The emergency of 1975 evokes horror even today. Mercifully, it was short-lived. But even that short period saw enough violations of human rights to fill volumes. There are countries living in a permanent state of emergency: Paraguay, Cameroon, Haiti and South Africa, for instance. The protection of human rights in emer-gencies is therefore a major concern of contemporary international law.
Article 4(2) of the International Covenant on Civil and Political Rights 1966 makes seven rights non-derogable even in terms of public emergency: The right to life, prohibition of torture, prohibition of slavery and servitude, prohibition of imprisonment for non-fulfilment of con¬tractual obligations, prohibition against retroactive criminal law and penalties, the right to be recognized as a person before law and the right to freedom of thought, conscience and religion.
The European Convention on Human Rights makes only four rights non-suspendable, while the American Convention on Human Rights makes eleven rights non-suspendable. These conventions and covenants are however not the sole bases of international law; customary law is also an important source of international law.
The International Law Association is the premier non-governmental organization of international lawyers with consultative status in the United Nations. The norms and standards set by it contribute to the evolution of customary international law. For over six years a special sub-committee of the International Law Association chaired by Subrata Roy Chowdhury studied the problem of evolving a set of minimum standard to govern the declaration and administration of states of emergency. The 61st Conference of the International Law Association held in Paris in August-September 1984 approved a set of standards known as the Paris Minimum Standards of Human Rights Norms in a State of Emergency. Roy Chowdhury is a leading counsel of Calcutta, and his contribution to the work of the International Law Association should be a matter of pride for the legal profession in India.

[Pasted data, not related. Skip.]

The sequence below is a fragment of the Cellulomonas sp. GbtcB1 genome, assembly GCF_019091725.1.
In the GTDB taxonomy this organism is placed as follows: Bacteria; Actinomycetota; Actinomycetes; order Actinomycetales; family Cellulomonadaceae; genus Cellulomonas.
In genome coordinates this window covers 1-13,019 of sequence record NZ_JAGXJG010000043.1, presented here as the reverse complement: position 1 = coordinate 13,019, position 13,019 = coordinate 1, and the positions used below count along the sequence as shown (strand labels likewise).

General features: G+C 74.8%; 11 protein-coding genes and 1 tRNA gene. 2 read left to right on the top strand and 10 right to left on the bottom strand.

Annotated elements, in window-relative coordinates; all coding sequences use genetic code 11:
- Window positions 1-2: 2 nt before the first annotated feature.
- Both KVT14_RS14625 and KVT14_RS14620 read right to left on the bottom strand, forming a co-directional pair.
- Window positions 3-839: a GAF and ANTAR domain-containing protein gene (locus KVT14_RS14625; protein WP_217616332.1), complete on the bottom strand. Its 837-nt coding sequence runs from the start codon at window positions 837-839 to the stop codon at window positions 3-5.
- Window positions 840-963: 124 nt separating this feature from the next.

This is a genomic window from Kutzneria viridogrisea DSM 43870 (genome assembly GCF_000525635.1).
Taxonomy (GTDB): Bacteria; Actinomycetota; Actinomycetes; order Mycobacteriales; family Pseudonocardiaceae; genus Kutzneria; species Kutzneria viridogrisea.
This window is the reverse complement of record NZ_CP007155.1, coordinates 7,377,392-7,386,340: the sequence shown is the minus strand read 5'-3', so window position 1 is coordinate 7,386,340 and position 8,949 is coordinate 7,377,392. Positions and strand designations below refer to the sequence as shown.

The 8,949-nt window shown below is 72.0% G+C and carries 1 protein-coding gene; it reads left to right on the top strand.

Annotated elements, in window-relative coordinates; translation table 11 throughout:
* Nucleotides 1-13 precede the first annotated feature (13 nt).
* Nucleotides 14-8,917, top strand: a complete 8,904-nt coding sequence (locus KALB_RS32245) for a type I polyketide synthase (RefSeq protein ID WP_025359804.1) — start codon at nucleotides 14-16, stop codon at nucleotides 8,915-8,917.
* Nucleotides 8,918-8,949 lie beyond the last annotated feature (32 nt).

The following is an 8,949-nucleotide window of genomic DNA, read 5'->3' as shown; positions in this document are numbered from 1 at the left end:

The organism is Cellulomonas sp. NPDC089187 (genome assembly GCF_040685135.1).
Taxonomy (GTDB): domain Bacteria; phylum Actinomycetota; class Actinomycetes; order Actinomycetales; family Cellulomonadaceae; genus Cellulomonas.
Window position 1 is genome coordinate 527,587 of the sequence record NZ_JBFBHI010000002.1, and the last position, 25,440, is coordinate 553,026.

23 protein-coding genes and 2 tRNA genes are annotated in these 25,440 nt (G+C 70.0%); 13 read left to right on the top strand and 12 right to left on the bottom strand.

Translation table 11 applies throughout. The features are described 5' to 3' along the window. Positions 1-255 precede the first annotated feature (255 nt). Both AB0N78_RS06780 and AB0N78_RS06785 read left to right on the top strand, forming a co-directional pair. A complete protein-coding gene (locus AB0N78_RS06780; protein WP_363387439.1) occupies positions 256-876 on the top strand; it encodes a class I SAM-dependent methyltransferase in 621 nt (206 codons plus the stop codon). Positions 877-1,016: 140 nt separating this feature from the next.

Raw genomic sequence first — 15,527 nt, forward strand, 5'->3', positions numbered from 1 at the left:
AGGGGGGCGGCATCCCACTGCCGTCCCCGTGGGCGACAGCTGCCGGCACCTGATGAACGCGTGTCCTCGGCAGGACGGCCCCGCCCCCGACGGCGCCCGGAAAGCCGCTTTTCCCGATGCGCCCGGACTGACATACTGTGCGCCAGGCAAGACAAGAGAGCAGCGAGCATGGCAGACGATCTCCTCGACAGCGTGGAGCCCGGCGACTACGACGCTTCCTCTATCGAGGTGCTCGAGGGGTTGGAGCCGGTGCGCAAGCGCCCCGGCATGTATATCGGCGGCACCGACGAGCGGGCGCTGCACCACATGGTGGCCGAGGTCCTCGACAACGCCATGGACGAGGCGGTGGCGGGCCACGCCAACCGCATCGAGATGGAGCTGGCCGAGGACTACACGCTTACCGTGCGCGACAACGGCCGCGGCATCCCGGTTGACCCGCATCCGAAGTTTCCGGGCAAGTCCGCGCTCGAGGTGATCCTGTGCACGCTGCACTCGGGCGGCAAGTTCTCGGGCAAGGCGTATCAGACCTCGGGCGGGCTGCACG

The Paris Minimum Standards specify sixteen rights as non-derogable in states of emergency. They are: the right to legal personality, freedom from slavery or servitude; freedom from discrimination, the right to life, the right to liberty, freedom from torture, right to fair trial, freedom of thought, conscience and religion, from imprisonment for inability to fulfill a contractual obligation, rights of minorities, rights of the family, right to a name, rights of the child, right to nationality, right to participate in government and most important, right to a remedy in respect of all these rights.
The book under review is a detailed commentary on the Paris Minimum Standards. As the progenitor of these standards, the distinguished author is eminently qualified for the task. The commentary draws upon decisions of the European Commission, the European Court of Human Rights, the Human Rights Committee under the Optional Protocol to the International Convention of Civil and Political Rights, The Inter-American-Commission and the American Court of Human Rights. The author also draws upon newspaper reports and reports of non-governmental organizations such as the International Commission of Jurists and Amnesty International, and the book should therefore serve as a standard reference work for both legal and factual material.
This reviewer was however a little disappointed with the commentary on the non-derogable rights, for its failure to deal with the relevant provisions of the Indian Constitution dealing with suspension of rights in emergencies. One particularly looked forward to the author’s views on the Fifty-Ninth Amendment (1988) which has once again made the right to life and personal liberty suspendable (The Janata Government had by the Forty-fourth Amendment made the right non-suspendable, in the light of what happened during the 1975 emergency and in the light of the Supreme Court’s controversial decision in the Habeas Corpus Case in 1976 that a citizen cannot question the legality of his detention when the right to life and liberty under Article 21 is suspended).